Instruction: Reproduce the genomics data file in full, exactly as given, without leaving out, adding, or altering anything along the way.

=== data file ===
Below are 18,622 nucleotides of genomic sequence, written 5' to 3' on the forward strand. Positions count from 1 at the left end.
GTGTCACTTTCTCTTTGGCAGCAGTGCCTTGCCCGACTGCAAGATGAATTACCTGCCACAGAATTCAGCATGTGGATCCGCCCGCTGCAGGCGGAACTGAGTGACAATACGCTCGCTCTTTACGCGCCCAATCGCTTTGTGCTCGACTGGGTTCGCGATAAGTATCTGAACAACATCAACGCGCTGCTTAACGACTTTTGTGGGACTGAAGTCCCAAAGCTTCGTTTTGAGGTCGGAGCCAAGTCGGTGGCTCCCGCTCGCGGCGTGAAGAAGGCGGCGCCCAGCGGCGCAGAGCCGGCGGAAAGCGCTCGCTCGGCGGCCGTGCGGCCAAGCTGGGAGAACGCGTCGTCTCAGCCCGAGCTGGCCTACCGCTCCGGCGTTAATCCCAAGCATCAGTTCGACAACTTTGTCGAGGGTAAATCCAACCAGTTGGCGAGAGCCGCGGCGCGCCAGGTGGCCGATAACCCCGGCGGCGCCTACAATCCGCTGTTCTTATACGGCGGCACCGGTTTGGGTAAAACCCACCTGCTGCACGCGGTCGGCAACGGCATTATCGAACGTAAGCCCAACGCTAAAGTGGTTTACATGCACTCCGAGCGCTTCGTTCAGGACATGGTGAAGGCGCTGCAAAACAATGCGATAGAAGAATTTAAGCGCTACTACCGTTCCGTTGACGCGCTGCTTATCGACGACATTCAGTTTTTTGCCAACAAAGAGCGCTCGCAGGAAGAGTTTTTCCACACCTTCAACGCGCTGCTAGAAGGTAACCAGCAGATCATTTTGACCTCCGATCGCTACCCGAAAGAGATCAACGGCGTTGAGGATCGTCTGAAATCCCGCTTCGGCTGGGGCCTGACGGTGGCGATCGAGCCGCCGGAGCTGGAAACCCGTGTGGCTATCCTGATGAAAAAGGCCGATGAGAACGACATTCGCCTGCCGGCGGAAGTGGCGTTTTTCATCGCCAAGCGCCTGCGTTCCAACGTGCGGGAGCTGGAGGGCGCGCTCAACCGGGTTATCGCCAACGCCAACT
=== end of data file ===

Below are 18,622 nucleotides of genomic sequence, written 5' to 3' on the forward strand. Positions count from 1 at the left end.
GTGTCACTTTCTCTTTGGCAGCAGTGCCTTGCCCGACTGCAAGATGAATTACCTGCCACAGAATTCAGCATGTGGATCCGCCCGCTGCAGGCGGAACTGAGTGACAATACGCTCGCTCTTTACGCGCCCAATCGCTTTGTGCTCGACTGGGTTCGCGATAAGTATCTGAACAACATCAACGCGCTGCTTAACGACTTTTGTGGGACTGAAGTCCCAAAGCTTCGTTTTGAGGTCGGAGCCAAGTCGGTGGCTCCCGCTCGCGGCGTGAAGAAGGCGGCGCCCAGCGGCGCAGAGCCGGCGGAAAGCGCTCGCTCGGCGGCCGTGCGGCCAAGCTGGGAGAACGCGTCGTCTCAGCCCGAGCTGGCCTACCGCTCCGGCGTTAATCCCAAGCATCAGTTCGACAACTTTGTCGAGGGTAAATCCAACCAGTTGGCGAGAGCCGCGGCGCGCCAGGTGGCCGATAACCCCGGCGGCGCCTACAATCCGCTGTTCTTATACGGCGGCACCGGTTTGGGTAAAACCCACCTGCTGCACGCGGTCGGCAACGGCATTATCGAACGTAAGCCCAACGCTAAAGTGGTTTACATGCACTCCGAGCGCTTCGTTCAGGACATGGTGAAGGCGCTGCAAAACAATGCGATAGAAGAATTTAAGCGCTACTACCGTTCCGTTGACGCGCTGCTTATCGACGACATTCAGTTTTTTGCCAACAAAGAGCGCTCGCAGGAAGAGTTTTTCCACACCTTCAACGCGCTGCTAGAAGGTAACCAGCAGATCATTTTGACCTCCGATCGCTACCCGAAAGAGATCAACGGCGTTGAGGATCGTCTGAAATCCCGCTTCGGCTGGGGCCTGACGGTGGCGATCGAGCCGCCGGAGCTGGAAACCCGTGTGGCTATCCTGATGAAAAAGGCCGATGAGAACGACATTCGCCTGCCGGCGGAAGTGGCGTTTTTCATCGCCAAGCGCCTGCGTTCCAACGTGCGGGAGCTGGAGGGCGCGCTCAACCGGGTTATCGCCAACGCCAACT